Researchers at Harvard University have developed a model of burn injuries that will allow them to investigate the mechanisms underlying healing in such injuries and test out new approaches to enhance this process. Burns can take a long time to heal and can be prone to infection and complicated by the presence of large quantities of dead tissue at the injury site. Modeling these processes in vitro will allow researchers to improve on the current standard of care for burn patients and avoid using experimental animals. The model includes a collagen hydrogel that is seeded with fibroblasts, supportive cells that normally help to build skin and other tissues. Burn injuries can be mimicked in the hydrogel construct using a cauterizing knife or a laser to create a burnt area to simulate the injury. The researchers have already used the model to discover that fibroblasts may not behave as expected in burn injuries.
Burns are a difficult experience for patients as they can prove challenging to heal, can be prone to bacterial infection, and are complicated by the presence of cauterized blood vessels and dead tissue. Burn injury healing has been classified into four phases by clinicians: bleeding stoppage, inflammation, new tissue formation, and tissue strengthening. Better understanding cell behavior during these phases will allow researchers to design better treatments. At present, it is thought that during the initial stages of healing that immune cells begin the job of clearing away dead tissue and killing any bacteria that are present.
“Depending on the injury, the extent and duration of these four phases can vary wildly across different wound types,” said Jeroen Eyckmans, a researcher involved in the study. “Given that laceration wounds are well perfused with blood, they tend to heal well. However, in burns, the blood vessels are cauterized, preventing blood from entering the wound bed and slowing down the healing process. Severe burn wounds also have large amounts of dead tissue that physically block new tissue formation.”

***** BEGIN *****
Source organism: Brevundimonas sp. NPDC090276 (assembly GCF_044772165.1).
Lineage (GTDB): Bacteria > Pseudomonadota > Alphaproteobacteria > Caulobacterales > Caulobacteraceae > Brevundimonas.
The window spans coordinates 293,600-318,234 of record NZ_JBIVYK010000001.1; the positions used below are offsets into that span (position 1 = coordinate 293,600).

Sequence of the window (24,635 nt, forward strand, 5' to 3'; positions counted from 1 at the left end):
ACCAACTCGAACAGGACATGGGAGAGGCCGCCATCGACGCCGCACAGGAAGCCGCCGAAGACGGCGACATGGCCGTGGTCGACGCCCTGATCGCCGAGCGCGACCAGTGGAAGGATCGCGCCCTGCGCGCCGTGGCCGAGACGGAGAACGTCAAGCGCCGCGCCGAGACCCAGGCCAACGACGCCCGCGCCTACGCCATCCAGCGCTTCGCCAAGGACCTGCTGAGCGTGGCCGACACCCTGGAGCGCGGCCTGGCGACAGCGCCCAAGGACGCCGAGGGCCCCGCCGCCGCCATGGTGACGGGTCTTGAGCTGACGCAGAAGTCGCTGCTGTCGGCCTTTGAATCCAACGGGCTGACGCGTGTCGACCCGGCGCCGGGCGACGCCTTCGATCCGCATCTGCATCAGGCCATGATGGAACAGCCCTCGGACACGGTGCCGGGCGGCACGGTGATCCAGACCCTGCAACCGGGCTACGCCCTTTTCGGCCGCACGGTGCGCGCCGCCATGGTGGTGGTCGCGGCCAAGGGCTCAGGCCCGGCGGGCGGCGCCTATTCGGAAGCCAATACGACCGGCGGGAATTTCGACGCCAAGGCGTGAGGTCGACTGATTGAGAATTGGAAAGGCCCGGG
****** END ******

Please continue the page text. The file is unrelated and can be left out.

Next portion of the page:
To investigate further, these researchers developed a collagen hydrogel base that they also seeded with fibroblasts and created ‘burn injuries’ using a microdissection knife or a high-energy laser. By observing cell behavior after the burns, the researchers have already discovered something surprising about the role of fibroblasts.
“During healing, we found that the fibroblasts first cleared the damaged material from the wound before depositing new material,” said Eyckmans. “This was a surprising finding because removal of dead tissue has been attributed to specialized immune cells such as macrophages, and fibroblasts have been considered to be tissue-building cells, not tissue-removal cells.”
Study in journal APL Bioengineering: Fibroblast clearance of damaged tissue following laser ablation in engineered microtissues